Announcements & Agenda (03/02/07)

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Announcements & Agenda (03/02/07). Welcome Visitors! Please make yourselves comfortable; we will start with a quiz  Mid-term grades are only based on lecture I will give you detailed grade sheets on Monday Note: most of MT grade was based on Exam 1 You should read Ch 11/12 this weekend!
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Announcements& Agenda(03/02/07)
  • Welcome Visitors! Please make yourselves comfortable; we will start with a quiz 
  • Mid-term grades are only based on lecture
  • I will give you detailed grade sheets on Monday
  • Note: most of MT grade was based on Exam 1
  • You should read Ch 11/12 this weekend!
  • Today
  • Functional groups in organic chemistry (10.5)
  • Unsaturated compounds (11.1)
  • Cis-trans isomers (11.2)
  • Reactivity of unsaturated compounds (11.3)
  • Last Time: Organic Compounds Typical organic compounds
  • have covalent bonds.
  • have low melting points.
  • have low boiling points.
  • are flammable.
  • are soluble in nonpolar solvents.
  • are usually not soluble in water.
  • oil (organic) and water (inorganic) Last Time: Alkanes (CnH2n+2)
  • nonpolar.
  • insoluble in water.
  • less dense than water.
  • flammable in air.
  • not a lot of interesting chemistry!
  • …but they burn!
  • Last Time: Intermolecular Forces- BP Increases w/ Increasing Size  Melting (blue) and boiling (pink) points of the first 14 n-alkanes in °C. Last Time: 4 Ways to Represent Structures of Organic Compounds (Know These!) 1. 2. 3.
  • Line Structures
  • - See next slide
  • Last Time: Naming Alkanes Compounds (Know These!) Give the name of CH3 CH3   CH3─CH─CH─CH3 STEP 1 Name the longest continuous chain. CH3 CH3   CH3─CH─CH─CH3 butane Last Time: Naming Alkanes Compounds (Know These!) Give the name of CH3 CH3   CH3─CH─CH─CH3 STEP 2 Number chain.CH3 CH3   CH3─CH─CH─CH3 1 2 3 4 STEP 3 Locate substituents and name (alphabetically). 2,3-dimethylbutane Functional Groups (Beyond Single Bonds and Only C & H) Compounds (Know These!)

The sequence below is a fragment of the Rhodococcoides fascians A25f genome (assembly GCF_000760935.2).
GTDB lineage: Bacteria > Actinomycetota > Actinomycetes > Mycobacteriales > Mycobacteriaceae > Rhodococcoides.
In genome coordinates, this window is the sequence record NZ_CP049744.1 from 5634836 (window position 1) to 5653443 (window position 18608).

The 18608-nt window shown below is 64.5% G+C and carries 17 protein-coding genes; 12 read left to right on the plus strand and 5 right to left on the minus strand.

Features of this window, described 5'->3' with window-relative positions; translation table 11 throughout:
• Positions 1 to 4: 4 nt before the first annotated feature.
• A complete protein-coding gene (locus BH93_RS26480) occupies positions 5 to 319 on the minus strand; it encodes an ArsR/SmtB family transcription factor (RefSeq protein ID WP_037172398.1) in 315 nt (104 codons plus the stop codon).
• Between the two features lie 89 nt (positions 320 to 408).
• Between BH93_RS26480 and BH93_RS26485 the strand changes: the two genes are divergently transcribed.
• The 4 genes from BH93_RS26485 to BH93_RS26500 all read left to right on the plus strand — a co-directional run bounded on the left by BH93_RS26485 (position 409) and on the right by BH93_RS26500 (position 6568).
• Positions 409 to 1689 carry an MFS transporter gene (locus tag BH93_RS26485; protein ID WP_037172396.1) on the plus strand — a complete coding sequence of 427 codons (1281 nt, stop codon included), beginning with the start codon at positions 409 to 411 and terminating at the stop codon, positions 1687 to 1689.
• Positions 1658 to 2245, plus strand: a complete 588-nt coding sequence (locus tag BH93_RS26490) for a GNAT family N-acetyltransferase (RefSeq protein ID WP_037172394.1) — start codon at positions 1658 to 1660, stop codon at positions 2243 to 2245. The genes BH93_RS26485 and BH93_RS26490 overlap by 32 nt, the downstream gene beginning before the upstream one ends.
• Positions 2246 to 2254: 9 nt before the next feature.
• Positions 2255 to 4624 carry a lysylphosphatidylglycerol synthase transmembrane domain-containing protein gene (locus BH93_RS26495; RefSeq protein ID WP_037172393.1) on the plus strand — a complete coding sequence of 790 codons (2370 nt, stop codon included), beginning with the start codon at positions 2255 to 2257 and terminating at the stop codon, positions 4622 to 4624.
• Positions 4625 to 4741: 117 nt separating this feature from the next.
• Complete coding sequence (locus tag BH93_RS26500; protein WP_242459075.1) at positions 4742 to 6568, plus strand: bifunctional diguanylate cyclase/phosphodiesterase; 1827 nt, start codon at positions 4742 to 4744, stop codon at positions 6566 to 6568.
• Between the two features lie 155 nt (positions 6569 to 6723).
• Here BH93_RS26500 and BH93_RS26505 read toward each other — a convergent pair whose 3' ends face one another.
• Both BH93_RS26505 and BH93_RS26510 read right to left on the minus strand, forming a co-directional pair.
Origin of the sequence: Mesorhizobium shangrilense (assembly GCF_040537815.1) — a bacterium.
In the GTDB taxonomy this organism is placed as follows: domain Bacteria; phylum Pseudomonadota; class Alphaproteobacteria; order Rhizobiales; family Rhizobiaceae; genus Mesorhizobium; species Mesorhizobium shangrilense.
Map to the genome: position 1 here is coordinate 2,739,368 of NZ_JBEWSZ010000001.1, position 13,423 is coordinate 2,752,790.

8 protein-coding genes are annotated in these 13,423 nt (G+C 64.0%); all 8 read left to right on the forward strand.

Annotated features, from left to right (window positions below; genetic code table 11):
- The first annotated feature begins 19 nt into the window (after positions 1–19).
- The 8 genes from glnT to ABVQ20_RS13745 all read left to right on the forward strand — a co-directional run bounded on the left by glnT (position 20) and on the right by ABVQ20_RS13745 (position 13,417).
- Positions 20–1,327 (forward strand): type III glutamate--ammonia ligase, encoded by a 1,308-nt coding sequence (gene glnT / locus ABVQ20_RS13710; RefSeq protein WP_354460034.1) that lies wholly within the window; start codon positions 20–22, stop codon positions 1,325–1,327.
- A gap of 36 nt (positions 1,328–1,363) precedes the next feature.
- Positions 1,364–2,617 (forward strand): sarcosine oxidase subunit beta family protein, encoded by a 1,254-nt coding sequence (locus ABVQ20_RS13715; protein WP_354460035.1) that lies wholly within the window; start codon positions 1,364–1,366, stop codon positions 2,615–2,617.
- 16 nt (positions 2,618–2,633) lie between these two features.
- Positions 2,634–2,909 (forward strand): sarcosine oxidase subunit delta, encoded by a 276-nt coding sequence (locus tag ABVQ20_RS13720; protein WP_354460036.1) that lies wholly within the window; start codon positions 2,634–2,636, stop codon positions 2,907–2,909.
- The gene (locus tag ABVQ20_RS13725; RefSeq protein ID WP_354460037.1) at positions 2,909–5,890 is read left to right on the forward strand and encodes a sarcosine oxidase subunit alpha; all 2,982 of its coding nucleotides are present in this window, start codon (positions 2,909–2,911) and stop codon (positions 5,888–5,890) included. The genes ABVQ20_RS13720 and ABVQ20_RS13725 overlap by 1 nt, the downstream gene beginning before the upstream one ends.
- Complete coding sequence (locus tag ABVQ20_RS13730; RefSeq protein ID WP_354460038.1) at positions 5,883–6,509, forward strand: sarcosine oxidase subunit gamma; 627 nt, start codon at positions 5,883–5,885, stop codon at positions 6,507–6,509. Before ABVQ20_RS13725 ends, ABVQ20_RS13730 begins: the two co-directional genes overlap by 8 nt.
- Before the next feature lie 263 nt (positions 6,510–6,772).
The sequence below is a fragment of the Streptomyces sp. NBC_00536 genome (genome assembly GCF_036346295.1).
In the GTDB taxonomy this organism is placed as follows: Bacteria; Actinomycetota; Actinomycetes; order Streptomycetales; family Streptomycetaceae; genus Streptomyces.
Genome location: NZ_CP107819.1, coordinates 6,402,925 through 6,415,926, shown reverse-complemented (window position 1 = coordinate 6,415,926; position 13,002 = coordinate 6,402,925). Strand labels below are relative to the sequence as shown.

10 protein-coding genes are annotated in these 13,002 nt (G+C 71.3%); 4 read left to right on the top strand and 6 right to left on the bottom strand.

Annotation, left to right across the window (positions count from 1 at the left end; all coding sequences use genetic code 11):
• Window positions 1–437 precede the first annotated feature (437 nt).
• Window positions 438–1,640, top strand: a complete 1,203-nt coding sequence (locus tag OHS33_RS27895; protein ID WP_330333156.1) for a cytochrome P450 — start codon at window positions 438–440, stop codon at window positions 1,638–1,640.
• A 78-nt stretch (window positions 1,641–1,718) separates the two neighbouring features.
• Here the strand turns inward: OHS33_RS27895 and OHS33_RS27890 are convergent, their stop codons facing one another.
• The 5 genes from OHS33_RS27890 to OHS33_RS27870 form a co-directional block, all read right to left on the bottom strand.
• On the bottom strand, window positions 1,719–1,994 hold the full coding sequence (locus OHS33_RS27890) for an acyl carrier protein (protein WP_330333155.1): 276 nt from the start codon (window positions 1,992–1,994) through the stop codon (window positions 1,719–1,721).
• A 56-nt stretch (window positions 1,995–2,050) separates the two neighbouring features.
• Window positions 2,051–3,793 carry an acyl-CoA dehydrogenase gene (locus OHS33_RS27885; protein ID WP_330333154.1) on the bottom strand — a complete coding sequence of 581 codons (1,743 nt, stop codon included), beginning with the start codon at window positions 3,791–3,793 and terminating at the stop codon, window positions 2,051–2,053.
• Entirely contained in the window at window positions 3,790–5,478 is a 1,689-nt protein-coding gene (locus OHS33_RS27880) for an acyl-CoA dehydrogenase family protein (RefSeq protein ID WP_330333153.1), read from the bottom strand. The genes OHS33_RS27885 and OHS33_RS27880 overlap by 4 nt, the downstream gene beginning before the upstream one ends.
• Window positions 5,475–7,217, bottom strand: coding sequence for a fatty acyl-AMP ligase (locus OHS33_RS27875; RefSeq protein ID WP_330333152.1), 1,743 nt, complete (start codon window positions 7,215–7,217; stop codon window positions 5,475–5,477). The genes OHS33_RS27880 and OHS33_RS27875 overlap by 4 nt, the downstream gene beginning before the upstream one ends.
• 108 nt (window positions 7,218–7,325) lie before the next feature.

• a characteristic feature of org. molecules that behave in a predictable way.
  • composed of an atom or group of atoms.
  • groups that replace a hydrogen atom in the corresponding alkane.
  • a way to classify families of organic compounds.
  • Key Point: Functional Groups Give the Molecule their Chemical Personality Functional Groups (Beyond Single Bonds and Only C & H) Compounds (Know These!)
  • a characteristic feature of org. molecules that behave in a predictable way.
  • composed of an atom or group of atoms.
  • groups that replace a hydrogen atom in the corresponding alkane.
  • a way to classify families of organic compounds.
  • Key Point: Differences typically depend on polarity!!! Alkenes and Alkynes Compounds (Know These!) Alkenescontain a double bond between adjacent carbon atoms. Alkynescontain a triple bond. Alcohols and Ethers Compounds (Know These!) An alcohol contains the hydroxyl (-OH) functional group. In anether, an oxygen atom is bonded to two carbon atoms. –C–O–C– . Aldehydes and Ketones Compounds (Know These!) An aldehyde contains a carbonyl group (C=O), which is a carbon atom with a double bond to an oxygen atom. In a ketone, the carbon of the carbonyl group is attached to two other carbon atoms. Carboxylic Acids and Esters Compounds (Know These!) Carboxylic acidscontain the carboxyl group, which is a carbonyl group attached to a hydroxyl group. O ║ — C—OH An ester contains the carboxyl group between carbon atoms. Amines and Amides Compounds (Know These!) In amines, the functional group is a nitrogen atom. | —N — In amides, the hydroxyl group of a carboxylic acid is replaced by a nitrogen group. Summary Compounds (Know These!) These are some of the most important biological functional groups! Some functional groups in consumer products Compounds (Know These!)
  • BENGAY
  • Camphor – a ketone
  • Menthol – an alcohol
  • Methyl salicylate – an ester and a phenol
  • Neopsporin
  • Miconazole – many functional groups (ether, chloro)
  • Dimethyl ether propellant
  • Halls cough
  • Menthol- an alcohol
  • Some functional groups in spices Compounds (Know These!)
  • Nutmeg
  • Myristicin – a polyether, an alkene, benzene ring